My previous employer was talking about sending my to Juaraz to visit a customer. I told them no way unless they got a 5 mil life insurance policy. They ended up not sending me and didn't ask me to go again.....which was fine with me.
    They do, and I will just not put myself in those situations anyway. If a man lift, catwalk, or scaffolding is not in place...I'm not going to do it. My organization wants us to never have to use fall protection...ever. They have always provided over and beyond what is safe working environment.

    This is just a new idea that I really don't like. Coming from a guy that would train all the time in hurt man rescue off a power pole, I just think more training is needed. Maybe I can set something up.

  18. #18
    Quote Originally Posted by GPP33 View Post

    My previous employer was talking about sending my to Juaraz to visit a customer. I told them no way unless they got a 5 mil life insurance policy. They ended up not sending me and didn't ask me to go again.....which was fine with me.
    You saw "Sicario" too huh?


  19. #19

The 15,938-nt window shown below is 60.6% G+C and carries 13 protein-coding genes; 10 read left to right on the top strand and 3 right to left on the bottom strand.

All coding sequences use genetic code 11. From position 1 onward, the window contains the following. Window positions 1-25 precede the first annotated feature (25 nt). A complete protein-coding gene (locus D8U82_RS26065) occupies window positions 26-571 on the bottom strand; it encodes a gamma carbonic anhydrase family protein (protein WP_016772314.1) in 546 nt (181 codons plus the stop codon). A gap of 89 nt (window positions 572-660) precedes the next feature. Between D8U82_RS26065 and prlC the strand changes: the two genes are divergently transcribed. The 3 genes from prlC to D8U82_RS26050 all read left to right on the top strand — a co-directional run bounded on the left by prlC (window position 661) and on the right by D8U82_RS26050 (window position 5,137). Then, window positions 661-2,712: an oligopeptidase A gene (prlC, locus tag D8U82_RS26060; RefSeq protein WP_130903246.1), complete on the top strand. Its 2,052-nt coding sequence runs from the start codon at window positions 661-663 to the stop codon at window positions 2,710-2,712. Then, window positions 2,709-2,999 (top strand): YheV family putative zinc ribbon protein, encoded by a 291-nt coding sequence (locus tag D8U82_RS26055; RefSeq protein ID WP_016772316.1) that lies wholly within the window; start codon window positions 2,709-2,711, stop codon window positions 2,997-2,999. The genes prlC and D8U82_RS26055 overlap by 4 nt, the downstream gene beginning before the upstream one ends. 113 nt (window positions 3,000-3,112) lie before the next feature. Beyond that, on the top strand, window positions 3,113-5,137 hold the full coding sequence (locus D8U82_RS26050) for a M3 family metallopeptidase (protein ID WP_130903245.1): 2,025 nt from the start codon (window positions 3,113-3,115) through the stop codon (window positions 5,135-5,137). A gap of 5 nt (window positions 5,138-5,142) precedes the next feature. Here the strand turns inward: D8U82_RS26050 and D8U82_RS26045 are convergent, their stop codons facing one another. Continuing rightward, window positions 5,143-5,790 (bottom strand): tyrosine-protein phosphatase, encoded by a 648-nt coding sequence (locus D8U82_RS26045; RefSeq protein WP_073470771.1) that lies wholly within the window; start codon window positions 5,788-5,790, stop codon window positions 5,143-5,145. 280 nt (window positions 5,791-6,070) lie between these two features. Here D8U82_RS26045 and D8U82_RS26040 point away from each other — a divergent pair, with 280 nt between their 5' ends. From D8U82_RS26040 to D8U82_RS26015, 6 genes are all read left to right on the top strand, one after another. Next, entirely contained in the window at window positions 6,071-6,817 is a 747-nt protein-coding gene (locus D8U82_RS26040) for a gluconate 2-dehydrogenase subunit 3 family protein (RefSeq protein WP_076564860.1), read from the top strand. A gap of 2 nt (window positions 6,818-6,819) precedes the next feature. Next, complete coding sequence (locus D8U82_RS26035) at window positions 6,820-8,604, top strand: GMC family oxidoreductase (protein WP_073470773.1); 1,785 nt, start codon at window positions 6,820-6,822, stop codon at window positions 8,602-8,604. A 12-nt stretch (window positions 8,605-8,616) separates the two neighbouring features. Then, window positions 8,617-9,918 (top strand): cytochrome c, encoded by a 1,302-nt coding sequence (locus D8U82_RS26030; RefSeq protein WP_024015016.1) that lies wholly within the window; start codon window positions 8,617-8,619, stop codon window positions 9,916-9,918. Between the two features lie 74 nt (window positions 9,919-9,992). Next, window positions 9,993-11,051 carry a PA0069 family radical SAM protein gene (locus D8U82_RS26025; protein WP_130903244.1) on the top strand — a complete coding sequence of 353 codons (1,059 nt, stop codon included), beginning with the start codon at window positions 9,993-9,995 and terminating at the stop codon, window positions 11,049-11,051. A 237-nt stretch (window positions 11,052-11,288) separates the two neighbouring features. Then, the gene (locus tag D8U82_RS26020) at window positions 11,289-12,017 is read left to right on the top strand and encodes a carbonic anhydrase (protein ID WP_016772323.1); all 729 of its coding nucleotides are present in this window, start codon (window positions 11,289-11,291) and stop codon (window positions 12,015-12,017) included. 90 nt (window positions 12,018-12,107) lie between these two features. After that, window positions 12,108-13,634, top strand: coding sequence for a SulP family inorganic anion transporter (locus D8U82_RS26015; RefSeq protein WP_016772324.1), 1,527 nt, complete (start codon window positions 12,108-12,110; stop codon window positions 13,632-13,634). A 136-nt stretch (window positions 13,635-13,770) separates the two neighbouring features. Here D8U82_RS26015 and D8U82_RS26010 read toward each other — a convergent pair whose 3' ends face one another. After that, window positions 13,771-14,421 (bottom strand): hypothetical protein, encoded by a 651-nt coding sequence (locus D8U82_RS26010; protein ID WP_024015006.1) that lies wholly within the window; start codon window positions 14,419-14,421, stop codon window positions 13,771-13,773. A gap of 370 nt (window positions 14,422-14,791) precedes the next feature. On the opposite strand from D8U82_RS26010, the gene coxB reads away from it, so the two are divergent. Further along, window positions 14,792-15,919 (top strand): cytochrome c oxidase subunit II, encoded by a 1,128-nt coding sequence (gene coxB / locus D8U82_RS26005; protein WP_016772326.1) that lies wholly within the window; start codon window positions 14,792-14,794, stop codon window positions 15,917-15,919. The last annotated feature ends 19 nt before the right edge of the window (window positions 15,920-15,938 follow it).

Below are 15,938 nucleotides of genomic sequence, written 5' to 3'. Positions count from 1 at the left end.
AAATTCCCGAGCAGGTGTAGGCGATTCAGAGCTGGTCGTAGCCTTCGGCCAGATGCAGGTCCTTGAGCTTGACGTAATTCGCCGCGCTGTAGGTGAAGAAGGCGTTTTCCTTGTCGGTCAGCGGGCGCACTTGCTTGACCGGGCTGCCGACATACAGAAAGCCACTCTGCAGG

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    Well if things did go bad there is always the strong arm


    I thought you worked for CSU?

  20. #20

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    Quote Originally Posted by DaleD View Post
    Well if things did go bad there is always the strong arm


    I thought you worked for CSU?
    I do.

  21. #21
    newracer's Avatar
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    Are they trying to get you to do this?


  22. #22

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    No, but that actually looks pretty fun.

  23. #23
    Our company climbs towers (communications) as part of our business, and I will tell you that the OSHA requirements for working at height, as mentioned above, are extensive, but not necessarily good. (A lot of it is common sense, some of the rest is good info, but some of it, as usual, is fawking stupid).

    Our workers comp and liability insurance is crazy, but we have to specify that we climb towers to be covered.

    So, my thoughts are as follows: